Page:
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Burning Thigh Pain

Posted Sep 27 2010 1:06pm


The medical name for Burning Thigh Pain is Meralgia paresthetica. This is a painful and burning feeling on the outer side of the thigh. It indicates a huge possibility that one of the large sensory nerves of the legs may be compressed. The pain on the outer side of the thigh may extend to the outer side of the knee. Along with the burning sensation, there may be a tingling sensation or numbness in the same region. Very rarely, the groin may be subjected to aches and the buttocks also experience pain. Generally, all these symptoms are on one side of the body. The areas of the body become more sensitive to light touch rather than firm pressure.


The physician needs information regarding the recent surgeries, hip injuries and frequent activities that bother the nerve. He would ascertain the sensory alterations between the normal and affected thigh. The region of the burning pain would have to be ensured. This is done by applying pressure on the nerve to aggravate the feeling, temporarily. An abdominal and pelvic examination would be useful to throw light on any problems in those regions. X-rays would be useful to detect any irregularity of bones. These apply undue pressure on the nerves. An MRI or CT may be required to clear the doubt of any growth, like a tumor. Weight gain and tight clothing also cause undue pressure on the nerves. So, the physician ensures these points and may advise a weight loss schedule.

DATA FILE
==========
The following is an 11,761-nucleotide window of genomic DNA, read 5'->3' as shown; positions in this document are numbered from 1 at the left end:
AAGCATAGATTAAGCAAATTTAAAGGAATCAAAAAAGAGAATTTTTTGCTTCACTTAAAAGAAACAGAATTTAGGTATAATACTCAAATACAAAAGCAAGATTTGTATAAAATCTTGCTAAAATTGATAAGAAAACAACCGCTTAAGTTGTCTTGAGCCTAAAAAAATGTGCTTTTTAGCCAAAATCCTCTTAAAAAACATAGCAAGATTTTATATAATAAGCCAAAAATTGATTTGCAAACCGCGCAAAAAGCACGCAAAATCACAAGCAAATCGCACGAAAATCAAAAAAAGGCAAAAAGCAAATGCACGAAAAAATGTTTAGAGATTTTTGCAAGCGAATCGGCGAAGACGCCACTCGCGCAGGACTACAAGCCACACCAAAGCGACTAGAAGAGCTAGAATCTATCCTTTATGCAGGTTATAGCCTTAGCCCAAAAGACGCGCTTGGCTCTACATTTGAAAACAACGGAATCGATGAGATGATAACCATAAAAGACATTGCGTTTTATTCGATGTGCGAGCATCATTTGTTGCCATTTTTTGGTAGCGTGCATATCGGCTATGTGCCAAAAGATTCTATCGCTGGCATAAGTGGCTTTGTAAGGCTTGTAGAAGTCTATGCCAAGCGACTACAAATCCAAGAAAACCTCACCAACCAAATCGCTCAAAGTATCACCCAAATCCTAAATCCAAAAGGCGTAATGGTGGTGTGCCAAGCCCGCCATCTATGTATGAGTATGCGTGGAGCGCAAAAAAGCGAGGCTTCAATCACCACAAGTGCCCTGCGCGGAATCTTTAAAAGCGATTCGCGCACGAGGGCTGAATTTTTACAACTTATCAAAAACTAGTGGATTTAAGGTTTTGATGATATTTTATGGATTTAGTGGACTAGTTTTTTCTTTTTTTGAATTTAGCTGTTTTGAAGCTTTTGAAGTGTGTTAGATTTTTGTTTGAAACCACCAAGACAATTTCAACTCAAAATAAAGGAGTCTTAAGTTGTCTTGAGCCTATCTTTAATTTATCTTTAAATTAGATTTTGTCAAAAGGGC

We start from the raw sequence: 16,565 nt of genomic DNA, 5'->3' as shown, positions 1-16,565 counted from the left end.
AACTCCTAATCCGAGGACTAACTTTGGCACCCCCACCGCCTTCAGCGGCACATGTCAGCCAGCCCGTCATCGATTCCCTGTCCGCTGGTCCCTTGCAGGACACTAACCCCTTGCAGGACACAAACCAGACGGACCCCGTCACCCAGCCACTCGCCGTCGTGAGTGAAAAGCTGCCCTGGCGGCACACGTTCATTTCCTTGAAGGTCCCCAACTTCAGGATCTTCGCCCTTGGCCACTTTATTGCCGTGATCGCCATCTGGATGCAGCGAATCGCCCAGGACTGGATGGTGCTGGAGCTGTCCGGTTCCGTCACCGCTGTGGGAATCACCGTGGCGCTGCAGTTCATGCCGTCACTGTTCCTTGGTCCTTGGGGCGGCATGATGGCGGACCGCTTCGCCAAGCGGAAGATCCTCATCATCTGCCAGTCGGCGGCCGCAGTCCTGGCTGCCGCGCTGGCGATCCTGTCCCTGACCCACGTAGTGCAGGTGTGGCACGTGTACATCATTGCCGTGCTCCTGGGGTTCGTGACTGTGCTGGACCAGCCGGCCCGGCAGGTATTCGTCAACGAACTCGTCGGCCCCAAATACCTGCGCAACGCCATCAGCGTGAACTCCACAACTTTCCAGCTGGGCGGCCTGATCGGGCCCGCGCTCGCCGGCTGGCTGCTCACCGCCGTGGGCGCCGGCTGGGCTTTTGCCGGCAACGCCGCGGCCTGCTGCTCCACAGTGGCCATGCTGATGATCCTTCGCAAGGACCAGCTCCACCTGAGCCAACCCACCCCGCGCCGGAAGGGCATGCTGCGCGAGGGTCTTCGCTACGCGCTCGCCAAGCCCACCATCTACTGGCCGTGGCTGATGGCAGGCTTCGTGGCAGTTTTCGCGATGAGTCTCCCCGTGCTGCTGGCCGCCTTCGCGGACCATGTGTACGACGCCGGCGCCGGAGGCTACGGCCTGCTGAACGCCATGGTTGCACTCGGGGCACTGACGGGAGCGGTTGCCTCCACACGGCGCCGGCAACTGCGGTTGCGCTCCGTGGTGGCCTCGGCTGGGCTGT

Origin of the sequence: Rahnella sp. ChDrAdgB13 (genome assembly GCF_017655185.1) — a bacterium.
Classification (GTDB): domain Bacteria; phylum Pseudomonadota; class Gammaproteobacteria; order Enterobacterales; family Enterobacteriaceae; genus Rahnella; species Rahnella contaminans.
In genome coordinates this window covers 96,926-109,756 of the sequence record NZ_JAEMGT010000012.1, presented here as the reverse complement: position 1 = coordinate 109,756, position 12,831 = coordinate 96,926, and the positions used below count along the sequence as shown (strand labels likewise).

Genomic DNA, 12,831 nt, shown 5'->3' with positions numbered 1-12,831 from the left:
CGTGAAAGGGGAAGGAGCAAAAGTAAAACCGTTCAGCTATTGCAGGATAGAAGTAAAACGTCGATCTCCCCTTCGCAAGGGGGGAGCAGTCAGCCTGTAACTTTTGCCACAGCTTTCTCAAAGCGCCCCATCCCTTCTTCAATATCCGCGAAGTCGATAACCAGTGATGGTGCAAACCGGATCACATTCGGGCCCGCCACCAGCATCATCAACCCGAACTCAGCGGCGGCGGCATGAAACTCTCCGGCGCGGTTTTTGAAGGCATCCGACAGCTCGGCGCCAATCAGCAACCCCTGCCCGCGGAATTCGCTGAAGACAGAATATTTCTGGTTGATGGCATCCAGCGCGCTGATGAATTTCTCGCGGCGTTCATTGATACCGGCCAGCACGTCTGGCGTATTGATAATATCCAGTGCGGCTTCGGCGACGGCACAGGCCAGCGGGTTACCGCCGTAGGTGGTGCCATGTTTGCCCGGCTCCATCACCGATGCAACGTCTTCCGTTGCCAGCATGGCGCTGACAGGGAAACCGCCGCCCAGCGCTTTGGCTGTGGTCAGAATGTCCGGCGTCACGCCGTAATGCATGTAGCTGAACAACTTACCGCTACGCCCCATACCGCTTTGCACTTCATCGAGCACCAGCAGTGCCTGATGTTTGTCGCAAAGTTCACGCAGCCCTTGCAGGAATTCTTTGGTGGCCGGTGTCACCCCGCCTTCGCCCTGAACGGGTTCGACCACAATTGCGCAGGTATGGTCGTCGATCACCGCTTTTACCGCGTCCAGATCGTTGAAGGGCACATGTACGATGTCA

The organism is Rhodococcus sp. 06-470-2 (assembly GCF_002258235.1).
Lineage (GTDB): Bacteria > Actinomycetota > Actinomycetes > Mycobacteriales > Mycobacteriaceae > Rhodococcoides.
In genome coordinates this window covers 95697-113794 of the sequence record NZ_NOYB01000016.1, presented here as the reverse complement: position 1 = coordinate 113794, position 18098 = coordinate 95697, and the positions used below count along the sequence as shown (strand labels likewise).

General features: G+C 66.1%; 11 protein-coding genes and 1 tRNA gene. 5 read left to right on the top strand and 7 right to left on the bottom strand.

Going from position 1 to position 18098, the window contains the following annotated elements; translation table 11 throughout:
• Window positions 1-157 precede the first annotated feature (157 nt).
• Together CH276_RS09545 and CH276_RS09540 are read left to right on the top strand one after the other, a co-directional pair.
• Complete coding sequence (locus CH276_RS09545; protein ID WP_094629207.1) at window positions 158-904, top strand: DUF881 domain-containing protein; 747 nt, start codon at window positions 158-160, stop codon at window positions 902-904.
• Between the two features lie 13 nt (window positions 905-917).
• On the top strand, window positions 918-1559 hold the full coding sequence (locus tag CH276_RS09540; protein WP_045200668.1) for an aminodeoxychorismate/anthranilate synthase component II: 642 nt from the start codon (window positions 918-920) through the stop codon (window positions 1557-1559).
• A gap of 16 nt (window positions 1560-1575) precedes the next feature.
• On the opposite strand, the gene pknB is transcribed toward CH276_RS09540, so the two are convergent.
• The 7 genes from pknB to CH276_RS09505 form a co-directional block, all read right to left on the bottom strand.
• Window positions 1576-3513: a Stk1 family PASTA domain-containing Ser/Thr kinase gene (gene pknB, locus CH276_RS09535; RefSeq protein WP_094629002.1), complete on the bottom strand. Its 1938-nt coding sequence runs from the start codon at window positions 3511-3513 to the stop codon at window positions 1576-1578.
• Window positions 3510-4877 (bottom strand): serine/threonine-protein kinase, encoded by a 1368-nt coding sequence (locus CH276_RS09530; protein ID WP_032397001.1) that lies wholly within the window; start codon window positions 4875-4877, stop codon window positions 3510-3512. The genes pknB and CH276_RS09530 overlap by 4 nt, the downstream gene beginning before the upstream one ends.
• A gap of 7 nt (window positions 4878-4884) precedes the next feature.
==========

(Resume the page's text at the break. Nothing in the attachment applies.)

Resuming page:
As the cause of the pressure on the nerve changes, the treatment will change. The sufferer has to be patient as the burning pain ceases after a long time. Sometimes it so happens that in spite of treatment, the numbness in the region does not vanish. The prime objective of the treatment is to eradicate the root cause of the compression of the nerve. The suggested method may be to stop an aggravating routine, lose weight, wear loose clothes, substitute a tool belt by a toolbox etc. If the burning pain is of high magnitude, there is a need of a corticosteroid injection. This usually alleviates the inflammation and symptoms for some span of time. Very rarely, there arises the need of surgery to release the nerve.

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